Reviewed: He L, Chen X, Zhou M, et al. Radix/rhizoma notoginseng extract (Sanchitongshu) for ischemic stroke: a randomized controlled study. Phytomed. 2011;18(6):437-442.
Ischemic stroke is the leading cause of long-term disability. Acute treatment of stroke may help restore blood flow in the brain and limit damage caused by ischemia, but better strategies are needed to reduce disability following a stroke. Sanchi (aka Tienchi) ginseng root (Panax notoginseng, Araliaceae) is used in China to treat ischemic stroke. The main active components in sanchi are saponins. Animal and human trials have shown that these saponins inhibit platelet aggregation and have anti-inflammatory and neuroprotective effects. The purpose of this randomized, double-blind, placebo-controlled trial was to investigate the effects of aspirin plus a sanchi product on outcomes in people with mild-to-moderate ischemic stroke.
The trial was conducted at 4 unidentified clinical sites in China by researchers from the West China Hospital of Sichuan University. Subjects were eligible for the trial if they were 18-75 years of age, were diagnosed with an ischemic stroke in the anterior cerebral circulation, and had the stroke within 30 days of enrolling in the trial. Those with brain tumors, Parkinson’s disease, dementia, psychiatric disorders, or other types of strokes were excluded from the trial.
Eligible subjects were randomly assigned to receive either standardized P. notoginseng root extract, (Sanchitongshu; Chengdu Hoist Inc. Ltd.; Chengdu, China) or a matching placebo. (The article refers to the sanchi extract as “a new Chinese patent medicine,” although sanchi preparations have been relatively popular in traditional Chinese medicine for many years; the claimed novelty of this extract is presumably based on its standardization parameters.) Each capsule of Sanchitongshu contained 100 mg panaxatriol saponin from an ethanolic root extract, standardized to provide 50 mg ginsenoside Rg1, 11 mg notoginsenoside R1, and 6 mg ginsenoside Re. Subjects took 1 capsule 3 times per day for 28 days. All subjects received 50 mg aspirin 1 time per day as part of their medical care. Subjects were examined at baseline and after 28 days, and follow-up lasted for up to 180 days. Neurological function was evaluated using the European Stroke Scale (ESS), and activities of daily living were evaluated using the Barthel Index (BI).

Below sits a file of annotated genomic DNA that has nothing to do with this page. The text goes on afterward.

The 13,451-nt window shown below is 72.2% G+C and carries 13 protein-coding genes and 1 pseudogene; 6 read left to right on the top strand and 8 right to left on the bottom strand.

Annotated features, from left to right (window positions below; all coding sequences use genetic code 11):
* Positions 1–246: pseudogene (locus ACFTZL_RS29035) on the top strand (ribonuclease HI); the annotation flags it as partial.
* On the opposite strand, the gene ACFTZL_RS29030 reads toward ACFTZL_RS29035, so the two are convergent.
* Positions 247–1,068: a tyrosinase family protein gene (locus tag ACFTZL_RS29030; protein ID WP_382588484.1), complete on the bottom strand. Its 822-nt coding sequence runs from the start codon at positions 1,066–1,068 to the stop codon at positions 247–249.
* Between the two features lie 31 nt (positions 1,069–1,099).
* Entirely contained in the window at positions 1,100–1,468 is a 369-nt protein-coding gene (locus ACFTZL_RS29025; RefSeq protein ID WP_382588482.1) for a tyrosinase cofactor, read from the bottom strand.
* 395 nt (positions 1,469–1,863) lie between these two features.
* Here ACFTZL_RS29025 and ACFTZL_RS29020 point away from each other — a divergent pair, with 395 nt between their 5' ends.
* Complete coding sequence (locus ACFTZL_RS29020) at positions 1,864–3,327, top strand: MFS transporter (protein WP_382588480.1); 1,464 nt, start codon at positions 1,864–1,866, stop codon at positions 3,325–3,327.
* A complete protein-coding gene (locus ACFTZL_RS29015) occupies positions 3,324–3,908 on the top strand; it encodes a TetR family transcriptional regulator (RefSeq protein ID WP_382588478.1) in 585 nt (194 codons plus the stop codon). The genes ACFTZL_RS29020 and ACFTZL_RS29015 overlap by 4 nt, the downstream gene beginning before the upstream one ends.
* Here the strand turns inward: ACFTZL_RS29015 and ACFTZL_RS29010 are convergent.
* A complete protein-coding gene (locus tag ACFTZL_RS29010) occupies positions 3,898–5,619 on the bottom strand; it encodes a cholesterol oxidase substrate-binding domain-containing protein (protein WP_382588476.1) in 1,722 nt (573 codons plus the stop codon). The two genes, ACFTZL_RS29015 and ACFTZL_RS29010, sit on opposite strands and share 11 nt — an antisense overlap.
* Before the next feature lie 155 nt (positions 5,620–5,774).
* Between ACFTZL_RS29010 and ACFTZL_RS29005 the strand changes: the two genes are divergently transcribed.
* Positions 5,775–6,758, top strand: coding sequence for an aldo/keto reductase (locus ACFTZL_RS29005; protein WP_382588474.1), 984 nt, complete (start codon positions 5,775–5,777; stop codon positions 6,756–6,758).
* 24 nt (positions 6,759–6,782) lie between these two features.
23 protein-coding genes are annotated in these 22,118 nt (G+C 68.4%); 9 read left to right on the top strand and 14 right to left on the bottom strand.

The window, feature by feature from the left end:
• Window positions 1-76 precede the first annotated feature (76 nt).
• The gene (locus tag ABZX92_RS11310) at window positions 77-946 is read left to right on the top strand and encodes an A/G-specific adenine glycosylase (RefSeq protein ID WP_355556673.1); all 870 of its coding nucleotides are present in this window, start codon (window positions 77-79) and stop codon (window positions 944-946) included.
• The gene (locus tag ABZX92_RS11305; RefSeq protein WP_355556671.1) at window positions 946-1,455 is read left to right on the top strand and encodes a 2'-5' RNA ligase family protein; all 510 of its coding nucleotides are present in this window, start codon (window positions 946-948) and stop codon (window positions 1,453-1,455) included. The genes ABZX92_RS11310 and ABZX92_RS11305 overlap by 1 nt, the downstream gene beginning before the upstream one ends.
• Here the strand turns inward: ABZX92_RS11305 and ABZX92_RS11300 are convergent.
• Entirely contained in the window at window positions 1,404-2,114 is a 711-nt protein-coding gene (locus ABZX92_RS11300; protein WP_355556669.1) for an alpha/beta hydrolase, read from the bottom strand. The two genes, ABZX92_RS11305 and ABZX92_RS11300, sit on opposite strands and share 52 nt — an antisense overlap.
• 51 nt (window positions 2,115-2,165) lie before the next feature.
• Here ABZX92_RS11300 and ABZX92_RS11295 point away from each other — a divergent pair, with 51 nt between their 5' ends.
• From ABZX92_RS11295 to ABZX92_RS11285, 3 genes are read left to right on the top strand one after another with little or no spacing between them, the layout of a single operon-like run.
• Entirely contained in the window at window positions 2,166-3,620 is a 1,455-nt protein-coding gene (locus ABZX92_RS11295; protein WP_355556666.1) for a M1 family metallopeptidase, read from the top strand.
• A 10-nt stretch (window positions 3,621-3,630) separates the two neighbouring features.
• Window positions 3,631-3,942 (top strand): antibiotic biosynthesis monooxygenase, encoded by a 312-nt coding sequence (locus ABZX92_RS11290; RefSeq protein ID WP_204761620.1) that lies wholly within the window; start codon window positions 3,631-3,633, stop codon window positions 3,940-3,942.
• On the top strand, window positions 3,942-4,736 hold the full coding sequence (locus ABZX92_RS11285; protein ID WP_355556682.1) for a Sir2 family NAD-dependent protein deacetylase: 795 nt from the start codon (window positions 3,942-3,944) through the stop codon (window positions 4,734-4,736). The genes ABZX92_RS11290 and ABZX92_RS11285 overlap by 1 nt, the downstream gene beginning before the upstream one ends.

The trial enrolled 145 subjects, and 140 were randomized to the aspirin plus Sanchitongshu group or aspirin plus placebo group. The subjects included 70 men and 70 women ranging in age from 41 to 75 years. The Sanchitongshu group had higher ESS and BI scores at baseline compared to the placebo group, but all other characteristics were similar between the groups. Of the 140 subjects, 137 completed the 28-day treatment and follow-up examinations.
Neurological function as measured by ESS improved significantly in both groups (P<0.0001). Mean improvement in ESS score in the Sanchitongshu group was significantly greater than the placebo group after 28 days (P<0.0001). More subjects in the Sanchitongshu group had marked improvement in neurological function than in the placebo group (P<0.0001). The 8 ESS items evaluating limb movement showed the greatest improvement. Activities of daily living as measured by BI improved significantly in both groups (P<0.0001). The mean improvement in BI score was significantly better in the Sanchitongshu group (P=0.0178) than in the placebo group. Adverse events were similar in both groups and included nausea and other gastrointestinal symptoms.
The authors conclude that the combination of aspirin plus Sanchitongshu improves outcomes better than aspirin alone in people with a recent mild or moderate stroke. The most prominent improvements in neurological function were seen in limb movement. The combination of aspirin and Sanchitongshu does not appear to increase the risk of bleeding or hemorrhage. The authors point out that the aspirin dose of 50 mg used in this trial is 50% lower than what is typically recommended for stroke patients (100 mg). The safety and effectiveness of adding Sanchitongshu to higher doses of aspirin are unknown. The authors also state that improvements seen in patients with mild-to-moderate stroke may not apply to patients with more severe strokes.
The authors report changes in ESS and BI scores from baseline to the end of the 28-day treatment period. Although the trial included follow-up for 90-180 days, the authors provide no data from the longer follow-up period. It is not clear why the data were not provided and why the authors did not comment on this. It would be important to determine if the better outcomes observed in the Sanchitongshu group persisted over time.
—Heather S. Oliff, PhD